Children of the Tide: A Victorian Detective Story, by Jon Redfern, (Dundurn), 296 pages, release date March 24, 2015
Children of the Tide is the second novel featuring inspector Owen Endersby, though it’s the first novel in I’ve read in this series—and I am hoping it will be a many-volumed series. While the book is set in Victorian London, Endersby is one of those characters whose views bridge his purported time and our own, allowing for a commentary on life in Victoria’s England that is perhaps a bit modern in its outlook, but that is also sympathetic and not unbelievable.
Endersby critiques the norms of his time, while living comfortably within them. In this case, he is investigating the murders of two workhouse matrons and the aborted kidnapping of two workhouse girls, both named Catherine. Early on we’re told “Any mention to [Endersby] of workhouses and their cruelty to children roused a deep anger in his heart. Many times he had passed the filthy courtyards of the city’s eight workhouses and seen their young inmates marching around them in circles, their faces wan, their eyes sad like those of inmates he’d seen in the yard of Fleet Prison.” Once inside one of these workhouses, Endersby reflects: “What sorrow pervades the morning light…. What thin hands and thin bodies are arrayed on the rows of beds. Why does our time treat women so cruelly?” Whether or not such questions were typical of his time, they are worth asking.
Endersby began his career as a Bow Street Runner, more concerned with seeing someone convicted of a crime than with finding the actual perpetrator. Now, as a member of the city’s new police force, he is more cautious and contemplative, more interested in uncovering what has happened than he is in quickly finding someone, anyone on whom to place the blame. He talks his way through a crime as if it were one of the wooden puzzles he amuses himself with during the evenings.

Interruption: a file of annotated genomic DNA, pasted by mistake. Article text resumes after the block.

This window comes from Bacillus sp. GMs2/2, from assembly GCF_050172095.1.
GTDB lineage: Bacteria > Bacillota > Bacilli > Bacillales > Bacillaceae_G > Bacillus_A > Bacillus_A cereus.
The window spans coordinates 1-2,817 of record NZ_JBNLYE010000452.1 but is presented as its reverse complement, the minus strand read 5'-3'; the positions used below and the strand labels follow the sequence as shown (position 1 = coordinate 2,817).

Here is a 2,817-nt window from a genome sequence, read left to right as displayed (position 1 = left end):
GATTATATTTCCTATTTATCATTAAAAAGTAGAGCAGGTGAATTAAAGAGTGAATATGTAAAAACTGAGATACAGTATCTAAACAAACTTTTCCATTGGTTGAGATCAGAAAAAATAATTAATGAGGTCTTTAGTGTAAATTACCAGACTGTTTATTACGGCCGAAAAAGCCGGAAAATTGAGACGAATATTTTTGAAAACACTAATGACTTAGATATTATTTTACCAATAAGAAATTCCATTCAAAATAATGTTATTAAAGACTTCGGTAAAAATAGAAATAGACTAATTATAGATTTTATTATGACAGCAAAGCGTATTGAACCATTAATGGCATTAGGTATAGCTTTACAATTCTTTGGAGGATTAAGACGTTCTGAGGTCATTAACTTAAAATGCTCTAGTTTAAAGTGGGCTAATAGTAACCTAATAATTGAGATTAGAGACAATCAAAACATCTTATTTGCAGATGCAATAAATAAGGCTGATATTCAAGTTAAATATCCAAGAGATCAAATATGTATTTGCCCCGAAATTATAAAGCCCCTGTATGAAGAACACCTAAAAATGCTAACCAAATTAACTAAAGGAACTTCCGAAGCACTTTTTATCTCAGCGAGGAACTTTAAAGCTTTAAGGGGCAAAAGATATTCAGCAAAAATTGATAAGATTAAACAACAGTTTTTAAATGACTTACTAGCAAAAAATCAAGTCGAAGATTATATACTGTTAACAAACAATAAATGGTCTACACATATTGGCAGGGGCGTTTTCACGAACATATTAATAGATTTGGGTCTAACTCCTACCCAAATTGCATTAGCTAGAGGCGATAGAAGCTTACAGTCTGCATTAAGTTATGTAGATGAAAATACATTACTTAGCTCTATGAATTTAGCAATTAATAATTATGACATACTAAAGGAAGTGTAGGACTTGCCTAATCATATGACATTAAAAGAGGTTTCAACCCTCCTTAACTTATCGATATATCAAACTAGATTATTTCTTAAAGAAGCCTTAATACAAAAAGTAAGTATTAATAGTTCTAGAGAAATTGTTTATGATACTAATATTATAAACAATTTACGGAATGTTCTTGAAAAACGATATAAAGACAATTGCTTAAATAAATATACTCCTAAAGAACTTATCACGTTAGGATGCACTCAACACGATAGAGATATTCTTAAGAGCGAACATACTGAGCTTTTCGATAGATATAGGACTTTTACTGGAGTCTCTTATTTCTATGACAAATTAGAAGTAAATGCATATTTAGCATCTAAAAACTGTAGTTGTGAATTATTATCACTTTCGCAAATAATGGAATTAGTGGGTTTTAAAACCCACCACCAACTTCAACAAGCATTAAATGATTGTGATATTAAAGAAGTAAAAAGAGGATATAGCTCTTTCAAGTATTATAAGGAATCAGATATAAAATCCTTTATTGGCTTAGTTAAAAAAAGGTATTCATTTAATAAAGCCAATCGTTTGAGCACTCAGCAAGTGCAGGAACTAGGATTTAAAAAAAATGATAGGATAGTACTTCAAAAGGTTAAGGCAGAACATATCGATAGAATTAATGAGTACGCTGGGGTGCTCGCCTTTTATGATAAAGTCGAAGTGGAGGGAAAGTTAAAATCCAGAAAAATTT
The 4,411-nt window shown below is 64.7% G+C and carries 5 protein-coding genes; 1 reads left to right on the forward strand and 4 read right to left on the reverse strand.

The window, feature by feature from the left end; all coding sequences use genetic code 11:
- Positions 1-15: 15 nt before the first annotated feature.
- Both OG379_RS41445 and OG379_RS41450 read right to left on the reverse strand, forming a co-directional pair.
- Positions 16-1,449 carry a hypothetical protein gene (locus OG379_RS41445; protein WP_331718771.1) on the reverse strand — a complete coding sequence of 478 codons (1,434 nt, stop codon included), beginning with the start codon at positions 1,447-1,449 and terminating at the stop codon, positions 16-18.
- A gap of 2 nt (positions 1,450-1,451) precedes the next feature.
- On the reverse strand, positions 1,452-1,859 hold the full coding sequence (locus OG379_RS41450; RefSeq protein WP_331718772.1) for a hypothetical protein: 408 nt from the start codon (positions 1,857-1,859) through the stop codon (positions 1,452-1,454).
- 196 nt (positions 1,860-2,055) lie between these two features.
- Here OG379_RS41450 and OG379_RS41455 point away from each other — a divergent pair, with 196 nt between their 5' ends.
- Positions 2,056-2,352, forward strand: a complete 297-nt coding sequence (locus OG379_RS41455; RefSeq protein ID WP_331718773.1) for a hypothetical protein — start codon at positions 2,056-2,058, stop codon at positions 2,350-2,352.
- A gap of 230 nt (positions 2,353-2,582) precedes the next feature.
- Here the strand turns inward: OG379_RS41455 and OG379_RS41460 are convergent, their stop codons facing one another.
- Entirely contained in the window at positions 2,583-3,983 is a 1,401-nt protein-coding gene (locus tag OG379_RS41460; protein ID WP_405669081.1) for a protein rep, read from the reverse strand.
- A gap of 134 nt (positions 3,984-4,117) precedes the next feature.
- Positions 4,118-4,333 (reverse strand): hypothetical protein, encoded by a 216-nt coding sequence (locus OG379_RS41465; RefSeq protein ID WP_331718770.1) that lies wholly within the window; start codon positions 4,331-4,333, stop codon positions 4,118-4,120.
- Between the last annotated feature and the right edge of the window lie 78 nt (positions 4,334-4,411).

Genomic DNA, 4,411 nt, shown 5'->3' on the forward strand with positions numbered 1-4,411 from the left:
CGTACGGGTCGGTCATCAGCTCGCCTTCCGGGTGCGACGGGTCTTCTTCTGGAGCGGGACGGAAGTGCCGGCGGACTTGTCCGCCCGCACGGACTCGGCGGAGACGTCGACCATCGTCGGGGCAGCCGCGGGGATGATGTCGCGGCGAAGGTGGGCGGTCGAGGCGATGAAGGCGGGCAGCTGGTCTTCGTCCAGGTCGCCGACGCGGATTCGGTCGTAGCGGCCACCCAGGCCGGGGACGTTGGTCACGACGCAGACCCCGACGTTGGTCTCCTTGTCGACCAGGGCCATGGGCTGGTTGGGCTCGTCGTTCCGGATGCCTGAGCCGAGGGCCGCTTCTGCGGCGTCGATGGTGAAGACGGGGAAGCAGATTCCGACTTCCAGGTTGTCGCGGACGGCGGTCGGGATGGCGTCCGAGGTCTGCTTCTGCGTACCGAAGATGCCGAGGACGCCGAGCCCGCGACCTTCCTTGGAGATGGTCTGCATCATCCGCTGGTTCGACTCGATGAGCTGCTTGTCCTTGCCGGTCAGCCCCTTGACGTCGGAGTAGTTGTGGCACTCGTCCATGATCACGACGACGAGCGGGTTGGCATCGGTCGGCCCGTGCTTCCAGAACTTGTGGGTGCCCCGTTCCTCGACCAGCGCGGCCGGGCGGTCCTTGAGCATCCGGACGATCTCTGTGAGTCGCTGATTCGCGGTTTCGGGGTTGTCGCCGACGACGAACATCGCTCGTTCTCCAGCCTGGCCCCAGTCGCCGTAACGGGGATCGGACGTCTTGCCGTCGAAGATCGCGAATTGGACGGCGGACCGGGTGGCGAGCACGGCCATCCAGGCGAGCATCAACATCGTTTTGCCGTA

Endersby is also a theater-goer with a particular love of Shakespeare. Children of the Tide contains echoes of both Hamlet and A Midsummer Night’s Dream. In fact, the first Endersby mystery (which I’ve just ordered through my local, independent bookseller) takes place within the theater world. I’m eager to read it.
Jon Redfern has plotted this mystery well, with a number of tantalizing solutions hanging for readers to pluck like a bunches of ripe grapes. And because Redfern leaves so many possibilities open, the reader really does remain in doubt until the finish of the book. Redfern and Endersby are a gift to readers of mysteries and historical fiction—I urge you to open these books and to enjoy them for yourself.